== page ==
Dentsu’s Bhasin believes that e-commerce has made it a level playing field with respect to local or global brands that don’t have the scale to match distribution of bigger companies like Hindustan Unilever and P&G.
He says, “It’s no longer that David vs Goliath situation. No matter local or global, it’s about finding the best possible way of connecting with the consumer. Whoever has the best insight and has the ability to make a product for that insight will succeed irrespective of whether they’re local or not. Also, distribution is extremely important in India. Whoever is able to get the distribution set up right, wins. The game-changer here is e-commerce. In e-commerce, the brand is not always paramount. It’s the market place (Amazon, Snapdeal etc.) and the barriers for distribution are taken out. E-commerce opens it up for global and local brands both.”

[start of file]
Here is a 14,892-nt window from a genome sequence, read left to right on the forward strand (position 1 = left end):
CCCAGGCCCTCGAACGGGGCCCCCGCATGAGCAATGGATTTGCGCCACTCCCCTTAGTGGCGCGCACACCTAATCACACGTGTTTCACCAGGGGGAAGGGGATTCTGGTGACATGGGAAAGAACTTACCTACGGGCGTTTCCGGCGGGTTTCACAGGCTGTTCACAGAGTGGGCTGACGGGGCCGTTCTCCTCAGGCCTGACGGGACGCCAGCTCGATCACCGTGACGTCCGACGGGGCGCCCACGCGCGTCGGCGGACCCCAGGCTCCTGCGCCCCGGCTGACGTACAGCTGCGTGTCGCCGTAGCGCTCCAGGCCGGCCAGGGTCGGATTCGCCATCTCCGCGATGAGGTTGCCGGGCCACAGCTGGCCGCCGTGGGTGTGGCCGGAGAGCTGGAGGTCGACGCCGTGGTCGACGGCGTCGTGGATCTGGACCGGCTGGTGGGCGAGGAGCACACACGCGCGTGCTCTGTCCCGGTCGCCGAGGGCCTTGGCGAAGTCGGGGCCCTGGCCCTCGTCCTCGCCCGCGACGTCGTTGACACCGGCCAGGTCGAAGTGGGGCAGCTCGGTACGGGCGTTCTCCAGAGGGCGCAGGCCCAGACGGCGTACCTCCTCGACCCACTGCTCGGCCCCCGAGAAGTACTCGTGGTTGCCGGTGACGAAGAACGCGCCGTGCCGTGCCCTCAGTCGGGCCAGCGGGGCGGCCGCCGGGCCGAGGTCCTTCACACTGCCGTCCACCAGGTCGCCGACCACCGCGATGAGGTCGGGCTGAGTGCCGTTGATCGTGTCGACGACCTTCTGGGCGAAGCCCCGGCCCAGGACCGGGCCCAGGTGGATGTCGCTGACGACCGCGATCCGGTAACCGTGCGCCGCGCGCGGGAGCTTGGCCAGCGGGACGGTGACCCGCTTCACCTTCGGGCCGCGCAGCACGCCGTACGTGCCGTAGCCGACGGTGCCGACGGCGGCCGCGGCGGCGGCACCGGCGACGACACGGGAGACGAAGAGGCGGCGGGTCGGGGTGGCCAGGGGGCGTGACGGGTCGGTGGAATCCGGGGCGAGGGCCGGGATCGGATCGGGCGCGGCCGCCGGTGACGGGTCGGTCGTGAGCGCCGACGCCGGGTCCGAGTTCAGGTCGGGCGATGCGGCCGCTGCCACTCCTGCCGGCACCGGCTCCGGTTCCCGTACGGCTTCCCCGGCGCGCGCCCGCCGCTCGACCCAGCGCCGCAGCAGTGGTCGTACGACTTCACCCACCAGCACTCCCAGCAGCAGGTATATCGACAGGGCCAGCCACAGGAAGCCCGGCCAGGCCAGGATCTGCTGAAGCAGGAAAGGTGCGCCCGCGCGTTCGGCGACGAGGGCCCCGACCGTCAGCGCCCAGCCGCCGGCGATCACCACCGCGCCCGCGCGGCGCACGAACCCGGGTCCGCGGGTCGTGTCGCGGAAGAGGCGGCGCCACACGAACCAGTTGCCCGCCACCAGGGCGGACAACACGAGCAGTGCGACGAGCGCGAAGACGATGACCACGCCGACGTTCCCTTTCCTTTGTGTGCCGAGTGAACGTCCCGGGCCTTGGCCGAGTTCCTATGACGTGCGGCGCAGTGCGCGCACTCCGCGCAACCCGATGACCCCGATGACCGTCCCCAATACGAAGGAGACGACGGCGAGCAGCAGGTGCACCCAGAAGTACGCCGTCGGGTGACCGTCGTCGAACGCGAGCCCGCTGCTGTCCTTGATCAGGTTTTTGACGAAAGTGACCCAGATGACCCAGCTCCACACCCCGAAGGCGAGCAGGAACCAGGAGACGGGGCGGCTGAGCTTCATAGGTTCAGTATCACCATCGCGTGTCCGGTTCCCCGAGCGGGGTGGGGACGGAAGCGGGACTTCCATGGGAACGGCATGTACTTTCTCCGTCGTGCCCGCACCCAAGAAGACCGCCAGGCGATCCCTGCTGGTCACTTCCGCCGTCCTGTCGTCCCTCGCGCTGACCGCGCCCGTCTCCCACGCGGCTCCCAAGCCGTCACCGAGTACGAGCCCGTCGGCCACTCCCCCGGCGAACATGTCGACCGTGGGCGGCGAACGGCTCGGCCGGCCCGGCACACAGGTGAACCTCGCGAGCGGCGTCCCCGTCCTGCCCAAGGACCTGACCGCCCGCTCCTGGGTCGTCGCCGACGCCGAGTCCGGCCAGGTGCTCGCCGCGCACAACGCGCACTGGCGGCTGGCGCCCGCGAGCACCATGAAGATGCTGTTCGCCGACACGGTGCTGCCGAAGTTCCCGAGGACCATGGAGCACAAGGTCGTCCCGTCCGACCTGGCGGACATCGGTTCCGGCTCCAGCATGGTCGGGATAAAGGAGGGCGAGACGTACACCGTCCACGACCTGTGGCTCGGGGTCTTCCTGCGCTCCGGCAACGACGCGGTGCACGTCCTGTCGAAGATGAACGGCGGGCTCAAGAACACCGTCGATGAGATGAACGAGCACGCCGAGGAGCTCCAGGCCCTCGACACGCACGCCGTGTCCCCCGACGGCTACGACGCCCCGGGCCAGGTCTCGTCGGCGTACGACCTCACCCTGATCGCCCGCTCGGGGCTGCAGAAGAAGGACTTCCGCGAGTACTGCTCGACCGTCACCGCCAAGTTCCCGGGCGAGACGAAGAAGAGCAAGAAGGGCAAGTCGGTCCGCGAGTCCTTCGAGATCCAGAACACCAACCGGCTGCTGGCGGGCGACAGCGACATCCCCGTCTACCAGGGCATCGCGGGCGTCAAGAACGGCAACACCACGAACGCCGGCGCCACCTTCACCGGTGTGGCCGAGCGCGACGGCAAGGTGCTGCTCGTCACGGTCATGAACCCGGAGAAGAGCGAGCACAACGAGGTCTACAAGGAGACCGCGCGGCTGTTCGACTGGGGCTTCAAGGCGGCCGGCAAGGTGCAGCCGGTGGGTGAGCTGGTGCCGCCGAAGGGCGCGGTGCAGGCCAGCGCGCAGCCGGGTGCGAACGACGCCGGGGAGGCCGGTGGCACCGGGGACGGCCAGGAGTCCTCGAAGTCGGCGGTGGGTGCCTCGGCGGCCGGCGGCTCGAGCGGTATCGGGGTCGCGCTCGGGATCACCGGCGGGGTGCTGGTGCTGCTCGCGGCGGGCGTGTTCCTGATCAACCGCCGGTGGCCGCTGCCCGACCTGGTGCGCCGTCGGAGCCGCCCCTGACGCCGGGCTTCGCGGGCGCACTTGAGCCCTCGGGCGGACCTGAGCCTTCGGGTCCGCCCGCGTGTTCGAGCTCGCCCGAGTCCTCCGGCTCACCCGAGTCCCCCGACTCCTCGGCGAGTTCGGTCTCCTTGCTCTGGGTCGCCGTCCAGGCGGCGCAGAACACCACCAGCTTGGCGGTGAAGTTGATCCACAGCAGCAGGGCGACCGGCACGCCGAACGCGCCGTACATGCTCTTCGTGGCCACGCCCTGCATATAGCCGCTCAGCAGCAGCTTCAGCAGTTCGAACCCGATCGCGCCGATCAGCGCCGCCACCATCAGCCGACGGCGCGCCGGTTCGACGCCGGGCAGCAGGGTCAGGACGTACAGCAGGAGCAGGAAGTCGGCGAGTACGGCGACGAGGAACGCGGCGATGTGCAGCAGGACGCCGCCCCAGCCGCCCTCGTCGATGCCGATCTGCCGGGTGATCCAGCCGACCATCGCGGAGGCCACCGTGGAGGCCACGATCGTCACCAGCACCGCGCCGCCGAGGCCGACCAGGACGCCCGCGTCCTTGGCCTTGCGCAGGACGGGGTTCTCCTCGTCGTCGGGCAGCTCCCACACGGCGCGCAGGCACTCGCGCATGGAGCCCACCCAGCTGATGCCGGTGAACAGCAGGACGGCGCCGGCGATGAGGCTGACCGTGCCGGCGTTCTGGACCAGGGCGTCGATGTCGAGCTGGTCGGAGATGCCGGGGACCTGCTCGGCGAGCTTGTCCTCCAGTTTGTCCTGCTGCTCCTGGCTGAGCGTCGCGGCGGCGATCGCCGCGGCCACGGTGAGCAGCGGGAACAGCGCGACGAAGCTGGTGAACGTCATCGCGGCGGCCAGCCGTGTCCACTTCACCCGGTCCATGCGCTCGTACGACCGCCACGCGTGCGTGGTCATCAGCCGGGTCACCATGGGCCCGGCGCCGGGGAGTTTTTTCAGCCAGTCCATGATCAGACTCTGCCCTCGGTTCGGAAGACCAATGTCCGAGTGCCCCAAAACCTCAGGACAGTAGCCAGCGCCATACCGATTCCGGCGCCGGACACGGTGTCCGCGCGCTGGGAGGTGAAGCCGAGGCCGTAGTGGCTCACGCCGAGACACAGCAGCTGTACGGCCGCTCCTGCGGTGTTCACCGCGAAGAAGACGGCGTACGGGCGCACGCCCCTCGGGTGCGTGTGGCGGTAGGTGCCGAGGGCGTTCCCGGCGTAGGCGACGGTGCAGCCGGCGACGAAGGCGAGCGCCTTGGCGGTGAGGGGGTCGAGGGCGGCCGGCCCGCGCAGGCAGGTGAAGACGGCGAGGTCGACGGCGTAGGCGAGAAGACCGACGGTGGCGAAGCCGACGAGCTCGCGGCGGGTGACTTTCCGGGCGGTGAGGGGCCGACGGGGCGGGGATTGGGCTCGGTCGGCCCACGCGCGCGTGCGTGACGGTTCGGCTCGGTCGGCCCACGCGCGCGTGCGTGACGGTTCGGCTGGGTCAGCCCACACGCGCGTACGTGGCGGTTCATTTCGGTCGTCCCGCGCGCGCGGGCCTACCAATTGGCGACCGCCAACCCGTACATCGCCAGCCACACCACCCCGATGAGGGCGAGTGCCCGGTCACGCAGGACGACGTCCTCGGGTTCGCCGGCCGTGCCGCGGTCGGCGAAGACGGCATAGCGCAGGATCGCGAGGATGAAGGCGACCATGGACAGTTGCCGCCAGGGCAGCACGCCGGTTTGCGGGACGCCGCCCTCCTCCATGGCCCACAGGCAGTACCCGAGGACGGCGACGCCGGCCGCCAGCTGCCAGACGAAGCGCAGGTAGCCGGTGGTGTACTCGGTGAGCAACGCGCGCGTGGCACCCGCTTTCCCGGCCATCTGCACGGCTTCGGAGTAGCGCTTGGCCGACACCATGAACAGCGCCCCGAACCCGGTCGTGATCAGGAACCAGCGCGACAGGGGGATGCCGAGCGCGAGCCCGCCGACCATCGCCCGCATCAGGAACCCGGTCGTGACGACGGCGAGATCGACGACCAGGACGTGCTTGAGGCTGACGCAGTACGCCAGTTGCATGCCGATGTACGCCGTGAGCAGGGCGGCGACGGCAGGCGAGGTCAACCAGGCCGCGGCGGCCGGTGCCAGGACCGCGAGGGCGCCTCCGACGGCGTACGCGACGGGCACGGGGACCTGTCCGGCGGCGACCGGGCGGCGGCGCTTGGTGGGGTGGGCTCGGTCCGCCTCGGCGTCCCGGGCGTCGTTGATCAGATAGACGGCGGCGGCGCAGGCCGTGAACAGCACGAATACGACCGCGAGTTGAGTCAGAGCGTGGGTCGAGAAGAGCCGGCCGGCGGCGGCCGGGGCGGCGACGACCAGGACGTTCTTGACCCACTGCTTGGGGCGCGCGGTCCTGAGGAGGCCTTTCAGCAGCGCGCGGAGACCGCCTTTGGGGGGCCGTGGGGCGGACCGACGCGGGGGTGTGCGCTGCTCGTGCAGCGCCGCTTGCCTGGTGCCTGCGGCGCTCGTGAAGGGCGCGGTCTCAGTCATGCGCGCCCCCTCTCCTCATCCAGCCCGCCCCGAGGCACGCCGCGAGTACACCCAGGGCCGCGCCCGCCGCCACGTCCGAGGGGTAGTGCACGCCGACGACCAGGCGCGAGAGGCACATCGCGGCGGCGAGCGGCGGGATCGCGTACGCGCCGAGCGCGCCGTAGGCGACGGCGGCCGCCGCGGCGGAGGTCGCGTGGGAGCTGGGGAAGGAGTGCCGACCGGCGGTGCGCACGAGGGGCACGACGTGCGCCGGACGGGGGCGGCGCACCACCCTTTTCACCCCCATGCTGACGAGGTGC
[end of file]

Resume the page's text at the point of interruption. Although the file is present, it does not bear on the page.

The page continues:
Dabas adds, “Brands need to get more committed than creative in their approach to cultural integration. There are examples of global brands that Indian consumers find difficult to correctly identify as global. Those will always do well.”
Bijoor has a word of caution for global brands and the way they market themselves.
“Global brands need to get off the pedestal of thinking that they are the only ones who know marketing. Global brands need to think local and think ahead of local players. It is time to get off the pedestal of thinking that they know best, and everything else is a passing fad. The success of Baba Ramdev, (Acharya) Balakrishna and Patanjali Ayurved is a case study that needs to jolt the living daylights out of MNCs who have believed that one option fits all.”
Bhasin concludes, “One thing to note is that the Indian market is more price sensitive compared to other global markets. So, the Indian consumer wants quality products at an affordable price. So, whoever can engineer that better is likely to succeed.”